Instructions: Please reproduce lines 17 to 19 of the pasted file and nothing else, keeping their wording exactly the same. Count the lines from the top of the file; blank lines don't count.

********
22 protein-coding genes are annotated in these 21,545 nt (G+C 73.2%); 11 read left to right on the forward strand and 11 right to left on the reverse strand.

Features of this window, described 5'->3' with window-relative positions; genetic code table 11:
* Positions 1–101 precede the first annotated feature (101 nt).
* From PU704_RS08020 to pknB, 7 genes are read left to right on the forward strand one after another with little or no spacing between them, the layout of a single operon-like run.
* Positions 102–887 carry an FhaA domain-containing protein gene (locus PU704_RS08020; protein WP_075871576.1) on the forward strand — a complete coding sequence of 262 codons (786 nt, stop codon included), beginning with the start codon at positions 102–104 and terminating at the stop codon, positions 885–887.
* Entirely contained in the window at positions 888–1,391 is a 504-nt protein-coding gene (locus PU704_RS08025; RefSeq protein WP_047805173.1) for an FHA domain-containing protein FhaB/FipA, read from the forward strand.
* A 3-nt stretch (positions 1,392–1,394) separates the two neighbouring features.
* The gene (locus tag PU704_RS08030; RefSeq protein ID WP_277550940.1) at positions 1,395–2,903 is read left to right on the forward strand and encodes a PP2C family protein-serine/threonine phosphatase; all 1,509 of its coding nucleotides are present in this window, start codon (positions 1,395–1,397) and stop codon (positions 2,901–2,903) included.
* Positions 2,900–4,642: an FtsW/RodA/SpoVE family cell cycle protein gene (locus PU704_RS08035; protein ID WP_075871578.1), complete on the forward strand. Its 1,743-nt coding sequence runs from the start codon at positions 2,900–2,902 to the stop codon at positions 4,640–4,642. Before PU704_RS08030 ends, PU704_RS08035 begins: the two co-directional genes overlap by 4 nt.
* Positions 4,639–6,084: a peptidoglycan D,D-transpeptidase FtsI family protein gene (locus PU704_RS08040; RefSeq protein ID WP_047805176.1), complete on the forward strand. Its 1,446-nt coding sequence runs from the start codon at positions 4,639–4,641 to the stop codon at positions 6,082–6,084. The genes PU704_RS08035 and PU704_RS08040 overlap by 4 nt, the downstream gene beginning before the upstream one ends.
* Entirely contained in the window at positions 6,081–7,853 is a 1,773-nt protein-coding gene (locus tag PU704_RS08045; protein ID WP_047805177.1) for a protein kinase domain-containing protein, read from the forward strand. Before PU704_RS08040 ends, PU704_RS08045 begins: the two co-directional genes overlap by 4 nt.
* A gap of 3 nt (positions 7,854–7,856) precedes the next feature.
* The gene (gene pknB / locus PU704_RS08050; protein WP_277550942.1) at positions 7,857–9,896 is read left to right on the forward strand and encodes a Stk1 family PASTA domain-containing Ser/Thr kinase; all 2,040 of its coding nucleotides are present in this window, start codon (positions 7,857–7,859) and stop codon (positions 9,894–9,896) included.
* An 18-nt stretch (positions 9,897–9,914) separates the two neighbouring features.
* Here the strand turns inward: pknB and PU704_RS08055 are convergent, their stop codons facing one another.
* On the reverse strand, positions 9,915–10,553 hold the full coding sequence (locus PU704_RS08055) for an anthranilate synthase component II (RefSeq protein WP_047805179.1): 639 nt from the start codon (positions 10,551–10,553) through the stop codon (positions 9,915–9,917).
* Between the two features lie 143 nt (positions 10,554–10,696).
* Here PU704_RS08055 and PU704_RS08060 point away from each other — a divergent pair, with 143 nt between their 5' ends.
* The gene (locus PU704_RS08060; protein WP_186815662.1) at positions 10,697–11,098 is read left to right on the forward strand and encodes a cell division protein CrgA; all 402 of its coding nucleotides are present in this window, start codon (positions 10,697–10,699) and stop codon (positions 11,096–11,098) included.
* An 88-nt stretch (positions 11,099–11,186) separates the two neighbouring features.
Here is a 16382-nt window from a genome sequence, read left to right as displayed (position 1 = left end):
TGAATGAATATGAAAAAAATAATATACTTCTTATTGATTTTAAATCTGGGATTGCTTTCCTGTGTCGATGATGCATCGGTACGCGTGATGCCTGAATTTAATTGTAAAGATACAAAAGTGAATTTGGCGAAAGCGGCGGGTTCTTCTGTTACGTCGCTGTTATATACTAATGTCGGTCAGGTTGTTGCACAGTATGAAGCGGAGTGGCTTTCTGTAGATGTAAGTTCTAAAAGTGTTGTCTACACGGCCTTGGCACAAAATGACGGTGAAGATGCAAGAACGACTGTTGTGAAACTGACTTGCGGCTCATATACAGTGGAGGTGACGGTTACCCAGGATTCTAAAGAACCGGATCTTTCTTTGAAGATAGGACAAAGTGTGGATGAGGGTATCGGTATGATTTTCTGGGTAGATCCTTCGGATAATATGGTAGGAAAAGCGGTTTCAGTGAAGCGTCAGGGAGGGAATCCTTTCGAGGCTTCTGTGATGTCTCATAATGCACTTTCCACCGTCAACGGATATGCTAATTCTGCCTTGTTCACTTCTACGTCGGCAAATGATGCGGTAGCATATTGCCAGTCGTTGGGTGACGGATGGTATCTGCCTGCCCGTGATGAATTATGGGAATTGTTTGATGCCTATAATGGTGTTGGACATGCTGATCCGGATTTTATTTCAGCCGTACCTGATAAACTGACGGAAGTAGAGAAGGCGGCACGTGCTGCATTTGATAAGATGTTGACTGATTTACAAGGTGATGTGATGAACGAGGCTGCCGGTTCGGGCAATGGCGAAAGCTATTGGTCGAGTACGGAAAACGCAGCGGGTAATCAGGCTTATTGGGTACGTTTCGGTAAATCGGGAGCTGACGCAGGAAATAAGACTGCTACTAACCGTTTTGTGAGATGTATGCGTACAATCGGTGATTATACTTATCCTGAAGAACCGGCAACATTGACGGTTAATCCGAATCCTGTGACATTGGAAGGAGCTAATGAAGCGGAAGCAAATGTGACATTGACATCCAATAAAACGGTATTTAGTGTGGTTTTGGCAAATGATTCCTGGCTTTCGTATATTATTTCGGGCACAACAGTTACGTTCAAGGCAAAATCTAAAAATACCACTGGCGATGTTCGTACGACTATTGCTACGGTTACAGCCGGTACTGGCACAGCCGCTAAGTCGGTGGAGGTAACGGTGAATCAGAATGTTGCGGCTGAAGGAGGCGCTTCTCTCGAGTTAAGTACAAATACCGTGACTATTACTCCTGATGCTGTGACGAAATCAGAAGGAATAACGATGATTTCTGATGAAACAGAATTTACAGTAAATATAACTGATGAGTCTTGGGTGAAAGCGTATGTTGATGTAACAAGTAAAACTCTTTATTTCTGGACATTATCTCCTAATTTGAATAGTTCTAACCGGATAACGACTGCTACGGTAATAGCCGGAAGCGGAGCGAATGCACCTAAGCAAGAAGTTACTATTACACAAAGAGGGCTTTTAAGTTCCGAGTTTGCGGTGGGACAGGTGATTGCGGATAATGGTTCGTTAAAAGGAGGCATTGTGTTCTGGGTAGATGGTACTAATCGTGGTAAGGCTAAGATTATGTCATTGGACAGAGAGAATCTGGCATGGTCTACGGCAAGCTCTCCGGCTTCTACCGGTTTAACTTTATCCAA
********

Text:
* Between the two features lie 143 nt (positions 10,554–10,696).
* Here PU704_RS08055 and PU704_RS08060 point away from each other — a divergent pair, with 143 nt between their 5' ends.
* The gene (locus PU704_RS08060; protein WP_186815662.1) at positions 10,697–11,098 is read left to right on the forward strand and encodes a cell division protein CrgA; all 402 of its coding nucleotides are present in this window, start codon (positions 10,697–10,699) and stop codon (positions 11,096–11,098) included.